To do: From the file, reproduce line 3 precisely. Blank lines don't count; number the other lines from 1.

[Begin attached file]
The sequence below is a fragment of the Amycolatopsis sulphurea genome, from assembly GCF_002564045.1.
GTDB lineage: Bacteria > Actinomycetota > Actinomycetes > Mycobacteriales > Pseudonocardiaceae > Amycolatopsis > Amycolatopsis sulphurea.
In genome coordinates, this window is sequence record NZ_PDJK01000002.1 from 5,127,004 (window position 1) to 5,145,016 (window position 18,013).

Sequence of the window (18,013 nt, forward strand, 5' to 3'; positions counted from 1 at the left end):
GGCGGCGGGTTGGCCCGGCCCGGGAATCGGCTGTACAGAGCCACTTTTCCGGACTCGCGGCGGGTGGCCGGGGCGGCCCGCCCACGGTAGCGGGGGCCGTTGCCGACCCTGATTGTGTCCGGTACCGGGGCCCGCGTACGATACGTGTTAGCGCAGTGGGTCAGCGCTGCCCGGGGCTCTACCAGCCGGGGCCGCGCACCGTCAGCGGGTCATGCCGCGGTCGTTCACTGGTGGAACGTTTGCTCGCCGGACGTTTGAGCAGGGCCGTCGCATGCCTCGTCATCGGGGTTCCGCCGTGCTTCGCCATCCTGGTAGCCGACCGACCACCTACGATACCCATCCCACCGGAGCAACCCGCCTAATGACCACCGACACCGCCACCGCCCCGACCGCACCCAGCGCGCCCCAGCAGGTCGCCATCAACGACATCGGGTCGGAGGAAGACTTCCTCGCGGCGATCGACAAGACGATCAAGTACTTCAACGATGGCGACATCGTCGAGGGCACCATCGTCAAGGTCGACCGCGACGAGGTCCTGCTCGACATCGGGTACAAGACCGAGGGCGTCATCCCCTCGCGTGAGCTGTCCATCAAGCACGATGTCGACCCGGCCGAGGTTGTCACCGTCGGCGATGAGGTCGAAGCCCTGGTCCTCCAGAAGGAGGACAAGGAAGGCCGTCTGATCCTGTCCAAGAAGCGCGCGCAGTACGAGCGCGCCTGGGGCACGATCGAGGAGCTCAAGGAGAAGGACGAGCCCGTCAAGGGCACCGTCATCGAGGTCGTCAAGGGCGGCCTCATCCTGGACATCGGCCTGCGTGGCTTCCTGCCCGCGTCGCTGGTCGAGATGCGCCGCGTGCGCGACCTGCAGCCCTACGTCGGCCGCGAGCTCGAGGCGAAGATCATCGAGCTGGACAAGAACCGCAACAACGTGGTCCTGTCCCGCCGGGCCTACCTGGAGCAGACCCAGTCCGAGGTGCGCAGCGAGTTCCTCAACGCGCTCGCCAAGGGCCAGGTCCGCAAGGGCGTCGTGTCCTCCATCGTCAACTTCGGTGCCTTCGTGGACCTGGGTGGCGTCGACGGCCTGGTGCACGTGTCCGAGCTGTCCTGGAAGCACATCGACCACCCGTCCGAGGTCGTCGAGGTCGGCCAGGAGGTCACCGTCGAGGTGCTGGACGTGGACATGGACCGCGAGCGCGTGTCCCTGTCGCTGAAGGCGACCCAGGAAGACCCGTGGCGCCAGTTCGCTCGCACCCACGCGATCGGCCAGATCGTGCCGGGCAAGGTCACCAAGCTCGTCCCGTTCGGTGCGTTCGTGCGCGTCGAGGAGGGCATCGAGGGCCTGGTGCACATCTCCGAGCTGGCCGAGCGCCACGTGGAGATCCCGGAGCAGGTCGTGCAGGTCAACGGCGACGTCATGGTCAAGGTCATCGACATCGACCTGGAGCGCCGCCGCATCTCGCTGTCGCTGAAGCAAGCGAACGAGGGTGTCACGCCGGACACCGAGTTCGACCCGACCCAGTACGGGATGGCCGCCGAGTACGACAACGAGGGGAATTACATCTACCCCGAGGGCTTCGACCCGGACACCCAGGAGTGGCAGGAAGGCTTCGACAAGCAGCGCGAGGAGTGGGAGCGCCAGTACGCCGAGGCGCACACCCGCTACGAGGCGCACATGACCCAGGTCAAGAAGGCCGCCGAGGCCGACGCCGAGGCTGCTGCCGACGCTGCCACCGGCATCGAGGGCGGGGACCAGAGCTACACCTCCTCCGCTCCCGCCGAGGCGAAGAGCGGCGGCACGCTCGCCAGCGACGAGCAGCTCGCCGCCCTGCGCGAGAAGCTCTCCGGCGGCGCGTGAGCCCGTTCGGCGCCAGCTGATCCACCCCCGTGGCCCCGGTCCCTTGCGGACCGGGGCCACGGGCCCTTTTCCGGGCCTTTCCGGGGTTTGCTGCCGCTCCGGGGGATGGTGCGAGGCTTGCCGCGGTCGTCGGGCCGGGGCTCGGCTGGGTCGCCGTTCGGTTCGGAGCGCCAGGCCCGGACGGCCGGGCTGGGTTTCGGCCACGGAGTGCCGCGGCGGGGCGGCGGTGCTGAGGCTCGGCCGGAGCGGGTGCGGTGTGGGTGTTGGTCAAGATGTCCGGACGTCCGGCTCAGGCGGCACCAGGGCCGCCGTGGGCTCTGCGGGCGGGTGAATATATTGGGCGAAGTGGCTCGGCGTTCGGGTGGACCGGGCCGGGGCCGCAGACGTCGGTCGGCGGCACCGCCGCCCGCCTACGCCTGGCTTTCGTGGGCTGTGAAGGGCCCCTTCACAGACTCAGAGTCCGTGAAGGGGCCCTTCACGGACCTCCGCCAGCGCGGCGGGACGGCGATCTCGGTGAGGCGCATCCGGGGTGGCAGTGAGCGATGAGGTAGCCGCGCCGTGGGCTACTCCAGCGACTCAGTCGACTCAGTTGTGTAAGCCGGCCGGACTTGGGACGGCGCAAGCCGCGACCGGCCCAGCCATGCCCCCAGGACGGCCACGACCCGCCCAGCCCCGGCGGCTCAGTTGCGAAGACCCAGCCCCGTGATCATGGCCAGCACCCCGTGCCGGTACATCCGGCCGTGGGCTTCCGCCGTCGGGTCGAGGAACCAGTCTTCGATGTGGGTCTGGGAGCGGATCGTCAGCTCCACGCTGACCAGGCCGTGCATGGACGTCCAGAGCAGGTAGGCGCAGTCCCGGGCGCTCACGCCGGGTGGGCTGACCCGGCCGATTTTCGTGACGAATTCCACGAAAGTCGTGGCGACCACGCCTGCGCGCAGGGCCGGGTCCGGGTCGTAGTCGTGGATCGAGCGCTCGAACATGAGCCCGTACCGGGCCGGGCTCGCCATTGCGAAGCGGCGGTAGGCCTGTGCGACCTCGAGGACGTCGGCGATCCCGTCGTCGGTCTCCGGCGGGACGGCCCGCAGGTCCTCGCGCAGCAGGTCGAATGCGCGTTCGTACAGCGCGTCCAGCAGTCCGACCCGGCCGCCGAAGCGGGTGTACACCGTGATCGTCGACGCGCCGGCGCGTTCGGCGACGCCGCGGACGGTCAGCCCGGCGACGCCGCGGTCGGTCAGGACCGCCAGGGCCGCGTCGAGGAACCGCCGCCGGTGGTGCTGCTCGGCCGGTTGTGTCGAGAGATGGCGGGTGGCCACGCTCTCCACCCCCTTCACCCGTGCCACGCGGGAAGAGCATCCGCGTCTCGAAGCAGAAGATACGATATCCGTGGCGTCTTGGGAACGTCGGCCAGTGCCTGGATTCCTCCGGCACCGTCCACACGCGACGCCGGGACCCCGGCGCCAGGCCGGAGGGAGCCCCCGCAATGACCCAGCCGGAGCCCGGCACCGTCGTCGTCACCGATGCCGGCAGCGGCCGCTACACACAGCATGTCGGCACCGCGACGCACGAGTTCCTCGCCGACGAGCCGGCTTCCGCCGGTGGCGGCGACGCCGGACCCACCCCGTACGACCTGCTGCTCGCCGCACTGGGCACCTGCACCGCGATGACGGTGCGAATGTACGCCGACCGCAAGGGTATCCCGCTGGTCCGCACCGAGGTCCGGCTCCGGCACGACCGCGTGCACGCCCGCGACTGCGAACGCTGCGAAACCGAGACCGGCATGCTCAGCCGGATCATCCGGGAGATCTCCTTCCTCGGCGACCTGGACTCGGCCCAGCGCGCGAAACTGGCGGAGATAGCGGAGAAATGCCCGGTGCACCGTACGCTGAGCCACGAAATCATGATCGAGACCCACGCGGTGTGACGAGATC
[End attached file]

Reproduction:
In genome coordinates, this window is sequence record NZ_PDJK01000002.1 from 5,127,004 (window position 1) to 5,145,016 (window position 18,013).